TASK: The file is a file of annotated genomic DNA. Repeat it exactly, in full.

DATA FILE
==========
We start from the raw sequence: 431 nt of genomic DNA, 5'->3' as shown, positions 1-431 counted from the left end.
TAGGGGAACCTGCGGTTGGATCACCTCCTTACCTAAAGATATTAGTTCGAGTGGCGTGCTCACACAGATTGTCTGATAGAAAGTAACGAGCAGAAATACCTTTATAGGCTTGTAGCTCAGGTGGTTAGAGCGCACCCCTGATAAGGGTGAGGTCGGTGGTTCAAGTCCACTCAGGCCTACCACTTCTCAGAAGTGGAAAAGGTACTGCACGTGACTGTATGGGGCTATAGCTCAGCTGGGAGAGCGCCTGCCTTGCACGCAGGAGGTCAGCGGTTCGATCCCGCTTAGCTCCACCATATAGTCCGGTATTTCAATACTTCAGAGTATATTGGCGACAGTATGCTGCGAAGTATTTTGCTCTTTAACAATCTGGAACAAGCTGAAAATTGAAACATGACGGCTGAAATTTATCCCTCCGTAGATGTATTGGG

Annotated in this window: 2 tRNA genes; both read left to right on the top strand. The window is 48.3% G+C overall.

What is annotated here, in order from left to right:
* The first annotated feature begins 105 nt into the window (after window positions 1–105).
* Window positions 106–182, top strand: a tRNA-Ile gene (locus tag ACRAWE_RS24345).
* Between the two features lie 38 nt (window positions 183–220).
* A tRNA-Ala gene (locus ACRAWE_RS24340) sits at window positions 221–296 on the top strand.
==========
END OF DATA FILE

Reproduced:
We start from the raw sequence: 431 nt of genomic DNA, 5'->3' as shown, positions 1-431 counted from the left end.
TAGGGGAACCTGCGGTTGGATCACCTCCTTACCTAAAGATATTAGTTCGAGTGGCGTGCTCACACAGATTGTCTGATAGAAAGTAACGAGCAGAAATACCTTTATAGGCTTGTAGCTCAGGTGGTTAGAGCGCACCCCTGATAAGGGTGAGGTCGGTGGTTCAAGTCCACTCAGGCCTACCACTTCTCAGAAGTGGAAAAGGTACTGCACGTGACTGTATGGGGCTATAGCTCAGCTGGGAGAGCGCCTGCCTTGCACGCAGGAGGTCAGCGGTTCGATCCCGCTTAGCTCCACCATATAGTCCGGTATTTCAATACTTCAGAGTATATTGGCGACAGTATGCTGCGAAGTATTTTGCTCTTTAACAATCTGGAACAAGCTGAAAATTGAAACATGACGGCTGAAATTTATCCCTCCGTAGATGTATTGGG

Annotated in this window: 2 tRNA genes; both read left to right on the top strand. The window is 48.3% G+C overall.

What is annotated here, in order from left to right:
* The first annotated feature begins 105 nt into the window (after window positions 1–105).
* Window positions 106–182, top strand: a tRNA-Ile gene (locus tag ACRAWE_RS24345).
* Between the two features lie 38 nt (window positions 183–220).
* A tRNA-Ala gene (locus ACRAWE_RS24340) sits at window positions 221–296 on the top strand.